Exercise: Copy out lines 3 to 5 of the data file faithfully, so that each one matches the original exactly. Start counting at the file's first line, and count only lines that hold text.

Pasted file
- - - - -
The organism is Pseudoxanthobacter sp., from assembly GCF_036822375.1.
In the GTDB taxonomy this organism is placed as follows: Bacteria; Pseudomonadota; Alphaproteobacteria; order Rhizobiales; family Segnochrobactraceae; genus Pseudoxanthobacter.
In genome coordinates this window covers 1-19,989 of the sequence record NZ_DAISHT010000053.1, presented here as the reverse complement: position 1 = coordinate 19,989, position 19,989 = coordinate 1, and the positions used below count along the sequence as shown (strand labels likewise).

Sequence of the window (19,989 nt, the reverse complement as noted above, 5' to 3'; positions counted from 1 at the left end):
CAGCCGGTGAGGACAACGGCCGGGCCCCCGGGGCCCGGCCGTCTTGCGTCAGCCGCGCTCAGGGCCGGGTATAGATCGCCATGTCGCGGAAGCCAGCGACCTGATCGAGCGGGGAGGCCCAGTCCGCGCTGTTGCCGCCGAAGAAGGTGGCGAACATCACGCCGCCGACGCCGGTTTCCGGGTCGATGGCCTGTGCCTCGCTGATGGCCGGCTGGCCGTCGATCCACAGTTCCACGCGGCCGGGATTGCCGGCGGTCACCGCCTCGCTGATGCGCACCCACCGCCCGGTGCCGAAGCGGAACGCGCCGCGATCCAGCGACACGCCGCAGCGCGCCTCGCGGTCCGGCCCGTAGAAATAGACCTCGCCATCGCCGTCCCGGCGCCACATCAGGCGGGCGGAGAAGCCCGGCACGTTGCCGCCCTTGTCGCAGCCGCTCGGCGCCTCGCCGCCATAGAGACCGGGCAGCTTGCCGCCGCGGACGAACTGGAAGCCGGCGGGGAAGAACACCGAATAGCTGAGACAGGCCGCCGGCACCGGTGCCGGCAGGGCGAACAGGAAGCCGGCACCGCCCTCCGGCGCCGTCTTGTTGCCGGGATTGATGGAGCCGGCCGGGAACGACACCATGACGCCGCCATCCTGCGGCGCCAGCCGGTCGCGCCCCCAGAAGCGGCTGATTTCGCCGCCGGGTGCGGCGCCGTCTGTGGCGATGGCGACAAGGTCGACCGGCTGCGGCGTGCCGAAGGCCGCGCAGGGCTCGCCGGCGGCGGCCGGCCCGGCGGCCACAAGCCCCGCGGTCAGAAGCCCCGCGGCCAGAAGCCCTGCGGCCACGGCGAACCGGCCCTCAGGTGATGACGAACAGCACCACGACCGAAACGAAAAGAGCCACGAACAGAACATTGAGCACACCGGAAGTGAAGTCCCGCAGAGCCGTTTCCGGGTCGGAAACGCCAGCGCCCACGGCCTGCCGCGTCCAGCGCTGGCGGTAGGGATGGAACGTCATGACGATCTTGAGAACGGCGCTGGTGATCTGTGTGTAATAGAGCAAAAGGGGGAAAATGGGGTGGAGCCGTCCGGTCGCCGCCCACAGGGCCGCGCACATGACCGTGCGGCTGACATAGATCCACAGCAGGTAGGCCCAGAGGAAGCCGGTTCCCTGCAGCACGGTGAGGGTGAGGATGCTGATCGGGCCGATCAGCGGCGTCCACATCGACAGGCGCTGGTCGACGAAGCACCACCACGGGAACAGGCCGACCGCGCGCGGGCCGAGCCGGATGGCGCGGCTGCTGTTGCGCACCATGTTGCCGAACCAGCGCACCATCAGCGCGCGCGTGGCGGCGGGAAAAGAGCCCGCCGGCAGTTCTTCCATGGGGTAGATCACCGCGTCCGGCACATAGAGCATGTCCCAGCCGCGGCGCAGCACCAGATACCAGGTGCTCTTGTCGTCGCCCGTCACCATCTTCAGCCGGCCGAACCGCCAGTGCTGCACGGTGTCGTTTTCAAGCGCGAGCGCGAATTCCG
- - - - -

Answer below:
In genome coordinates this window covers 1-19,989 of the sequence record NZ_DAISHT010000053.1, presented here as the reverse complement: position 1 = coordinate 19,989, position 19,989 = coordinate 1, and the positions used below count along the sequence as shown (strand labels likewise).

Sequence of the window (19,989 nt, the reverse complement as noted above, 5' to 3'; positions counted from 1 at the left end):
CAGCCGGTGAGGACAACGGCCGGGCCCCCGGGGCCCGGCCGTCTTGCGTCAGCCGCGCTCAGGGCCGGGTATAGATCGCCATGTCGCGGAAGCCAGCGACCTGATCGAGCGGGGAGGCCCAGTCCGCGCTGTTGCCGCCGAAGAAGGTGGCGAACATCACGCCGCCGACGCCGGTTTCCGGGTCGATGGCCTGTGCCTCGCTGATGGCCGGCTGGCCGTCGATCCACAGTTCCACGCGGCCGGGATTGCCGGCGGTCACCGCCTCGCTGATGCGCACCCACCGCCCGGTGCCGAAGCGGAACGCGCCGCGATCCAGCGACACGCCGCAGCGCGCCTCGCGGTCCGGCCCGTAGAAATAGACCTCGCCATCGCCGTCCCGGCGCCACATCAGGCGGGCGGAGAAGCCCGGCACGTTGCCGCCCTTGTCGCAGCCGCTCGGCGCCTCGCCGCCATAGAGACCGGGCAGCTTGCCGCCGCGGACGAACTGGAAGCCGGCGGGGAAGAACACCGAATAGCTGAGACAGGCCGCCGGCACCGGTGCCGGCAGGGCGAACAGGAAGCCGGCACCGCCCTCCGGCGCCGTCTTGTTGCCGGGATTGATGGAGCCGGCCGGGAACGACACCATGACGCCGCCATCCTGCGGCGCCAGCCGGTCGCGCCCCCAGAAGCGGCTGATTTCGCCGCCGGGTGCGGCGCCGTCTGTGGCGATGGCGACAAGGTCGACCGGCTGCGGCGTGCCGAAGGCCGCGCAGGGCTCGCCGGCGGCGGCCGGCCCGGCGGCCACAAGCCCCGCGGTCAGAAGCCCCGCGGCCAGAAGCCCTGCGGCCACGGCGAACCGGCCCTCAGGTGATGACGAACAGCACCACGACCGAAACGAAAAGAGCCACGAACAGAACATTGAGCACACCGGAAGTGAAGTCCCGCAGAGCCGTTTCCGGGTCGGAAACGCCAGCGCCCACGGCCTGCCGCGTCCAGCGCTGGCGGTAGGGATGGAACGTCATGACGATCTTGAGAACGGCGCTGGTGATCTGTGTGTAATAGAGCAAAAGGGGGAAAATGGGGTGGAGCCGTCCGGTCGCCGCCCACAGGGCCGCGCACATGACCGTGCGGCTGACATAGATCCACAGCAGGTAGGCCCAGAGGAAGCCGGTTCCCTGCAGCACGGTGAGGGTGAGGATGCTGATCGGGCCGATCAGCGGCGTCCACATCGACAGGCGCTGGTCGACGAAGCACCACCACGGGAACAGGCCGACCGCGCGCGGGCCGAGCCGGATGGCGCGGCTGCTGTTGCGCACCATGTTGCCGAACCAGCGCACCATCAGCGCGCGCGTGGCGGCGGGAAAAGAGCCCGCCGGCAGTTCTTCCATGGGGTAGATCACCGCGTCCGGCACATAGAGCATGTCCCAGCCGCGGCGCAGCACCAGATACCAGGTGCTCTTGTCGTCGCCCGTCACCATCTTCAGCCGGCCGAACCGCCAGTGCTGCACGGTGTCGTTTTCAAGCGCGAGCGCGAATTCCG